An academic at the centre of family court litigation in London after being accused of imprisoning his 21-year-old daughter at their home in Saudi Arabia has failed in a bid to limit reporting of the case.
Amina Al-Jeffery - who grew up in Swansea and has dual British and Saudi Arabian nationality - says her father, Mohammed Al-Jeffery, locks her up because she ''kissed a guy''.
Lawyers representing Miss Al-Jeffery have taken legal action in London in a bid to protect her.
They have asked Mr Justice Holman to look at ways of coming to her aid.
The judge has analysed the case at a public hearing in the Family Division of the High Court in London.
A hearing ended late on Thursday, lawyers are due to file final documentation on Monday and Mr Justice Holman is scheduled to deliver a ruling on Wednesday.
Mr Justice Holman has said that there are reasons to be very concerned about Miss Al-Jeffery's welfare - and he has rejected an application from Mr Al-Jeffery for restrictions to be placed on what journalists can report.
The judge has been told that Miss Al-Jeffery left Swansea and moved to Saudi Arabia at her father's insistence four years ago.
He has heard that Miss Al-Jeffery's mother and siblings are back in South Wales.
Neither Miss Al-Jeffery nor her father, who is in his 60s, have been at the court hearing in London.
Barristers Henry Setright QC and Michael Gration represented Miss Al-Jeffery have outlined concerns.
Barrister Marcus Scott-Manderson QC represented Mr Al-Jeffery.
Mr Scott-Manderson told Mr Justice Holman at the end of proceedings on Thursday that Mr Al-Jeffery wanted "reporting restrictions".
But Mr Justice Holman said: "No. Afraid not."
He said Mr Al-Jeffery had not warned media organisations of his application to limit journalists' human right to free speech - a right enshrined in Article 10 of the European Convention on Human Rights.
And he said there were good reasons for staging the hearing in public - even though it was in a family court - and allowing journalists to report freely.
Mr Justice Holman said the case involved the welfare of an adult who was a British citizen.
He said he had heard evidence in public and would deliver a ruling in public.
"I happen to think that the case raises issues that require to be ventilated in public," said the judge.
"This is not just tittle-tattle stuff. There are very serious issues here."
He added: "I dare say the publicity is extremely disagreeable to the father."
Mr Justice Holman has described the case as very serious and said Mr Al-Jeffery is not seeing the situation through the ''right perspective''.
The judge has said it is possible that Miss Al-Jeffery is being manipulative but he added that there is a ''degree of admission'' from her father.
He said Mr Al-Jeffery had admitted locking his daughter in his flat when he went out.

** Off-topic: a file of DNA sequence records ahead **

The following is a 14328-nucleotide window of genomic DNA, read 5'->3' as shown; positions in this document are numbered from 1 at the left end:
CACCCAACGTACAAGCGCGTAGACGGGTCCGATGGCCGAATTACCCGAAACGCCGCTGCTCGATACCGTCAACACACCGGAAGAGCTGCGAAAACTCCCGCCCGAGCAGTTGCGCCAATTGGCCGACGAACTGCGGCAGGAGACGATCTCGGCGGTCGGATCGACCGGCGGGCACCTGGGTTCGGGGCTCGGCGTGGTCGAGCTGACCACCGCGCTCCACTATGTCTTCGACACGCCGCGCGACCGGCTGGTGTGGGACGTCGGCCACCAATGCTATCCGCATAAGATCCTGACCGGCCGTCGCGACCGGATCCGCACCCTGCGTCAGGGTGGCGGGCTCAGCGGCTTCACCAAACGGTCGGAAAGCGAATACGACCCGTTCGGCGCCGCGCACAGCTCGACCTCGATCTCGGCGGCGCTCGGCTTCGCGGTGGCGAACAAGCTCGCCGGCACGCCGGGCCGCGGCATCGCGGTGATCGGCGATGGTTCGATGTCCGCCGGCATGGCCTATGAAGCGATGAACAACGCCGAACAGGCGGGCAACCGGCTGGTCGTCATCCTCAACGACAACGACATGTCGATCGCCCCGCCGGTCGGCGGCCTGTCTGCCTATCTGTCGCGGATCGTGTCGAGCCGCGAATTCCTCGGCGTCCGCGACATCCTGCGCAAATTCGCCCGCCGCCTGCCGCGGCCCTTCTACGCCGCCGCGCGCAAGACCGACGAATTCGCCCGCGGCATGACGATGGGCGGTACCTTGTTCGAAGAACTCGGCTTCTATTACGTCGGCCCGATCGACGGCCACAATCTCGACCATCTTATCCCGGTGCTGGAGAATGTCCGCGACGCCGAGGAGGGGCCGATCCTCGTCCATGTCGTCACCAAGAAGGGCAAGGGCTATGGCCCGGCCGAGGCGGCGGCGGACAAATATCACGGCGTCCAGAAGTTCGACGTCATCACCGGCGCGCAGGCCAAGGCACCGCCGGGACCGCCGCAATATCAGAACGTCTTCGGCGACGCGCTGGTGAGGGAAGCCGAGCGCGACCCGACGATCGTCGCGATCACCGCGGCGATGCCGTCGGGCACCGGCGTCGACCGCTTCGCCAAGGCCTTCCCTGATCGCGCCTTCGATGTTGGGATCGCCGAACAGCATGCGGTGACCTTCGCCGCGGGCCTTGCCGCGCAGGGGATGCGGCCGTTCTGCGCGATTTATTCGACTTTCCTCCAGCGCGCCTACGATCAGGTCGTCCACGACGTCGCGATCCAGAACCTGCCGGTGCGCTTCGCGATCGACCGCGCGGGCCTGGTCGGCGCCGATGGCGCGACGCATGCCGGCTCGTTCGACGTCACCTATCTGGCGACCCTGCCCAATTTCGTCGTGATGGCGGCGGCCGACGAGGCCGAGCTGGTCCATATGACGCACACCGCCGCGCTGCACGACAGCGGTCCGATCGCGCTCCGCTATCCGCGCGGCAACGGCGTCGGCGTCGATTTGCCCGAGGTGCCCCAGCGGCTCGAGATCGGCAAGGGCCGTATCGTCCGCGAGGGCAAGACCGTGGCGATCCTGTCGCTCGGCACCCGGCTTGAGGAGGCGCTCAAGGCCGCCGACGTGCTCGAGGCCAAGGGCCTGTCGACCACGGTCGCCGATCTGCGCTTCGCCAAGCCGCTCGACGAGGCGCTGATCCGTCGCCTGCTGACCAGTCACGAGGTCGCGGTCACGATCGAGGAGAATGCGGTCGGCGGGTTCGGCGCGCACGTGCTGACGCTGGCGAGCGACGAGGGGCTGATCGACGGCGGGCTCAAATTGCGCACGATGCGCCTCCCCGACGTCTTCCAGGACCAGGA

Mr Al-Jeffery also previously admitted having ''steel latticework'' over the windows so Miss Al-Jeffery could not shout out.
The judge also heard that Miss Al-Jeffery had been arrested for kissing and hugging an American student on a Saudi university campus.
Mr Scott-Manderson said Mr Al-Jeffery had ''required'' his daughter to go to South Africa when she was 16 because he was concerned about the life she led in South Wales.
''His concern is that she is going to be at risk (in Britain),'' Mr Scott-Manderson told the judge.
''He is the head of a family that has its own moral and cultural standards.''
Mr Scott-Manderson reported that Mr Al-Jeffery had said: ''I will not allow Amina to go back to a toxic lifestyle.''
The judge said Miss Al-Jeffery had grown up in South Wales and might prefer a Western lifestyle.
''She may indeed be expressing a preference to the more liberal lifestyle she knows goes on in this country,'' he said.
''(Her father) is enforcing his point of view by locking her up.''
He added: ''The central issue for me is, is she able to appeal to this country, of which she is a citizen, and say 'Help me'?''
Mr Justice Holman said he might have the power to order Mr Al-Jeffery to facilitate his daughter's return to the UK - but might have difficulty enforcing such an order.
:: In June, when analysing another family court case, Mr Justice Holman said press freedom was the ''most fundamental right'' in a democratic society.
He questioned whether people understood the ''gravity'' of court orders which limited what journalists could report.
The judge told lawyers: ''The most fundamental right in a democratic society is the freedom of the press. I don't think people understand the gravity of a reporting restriction order.''
Mr Justice Holman said the public could read ''about anything and everything'' in newspapers.
''You can pick up your newspapers today,'' he said. ''You can read any volume of material - about anything and everything.''
He added: ''Where would we be without (a reporter) and the whole freedom of the press behind him?''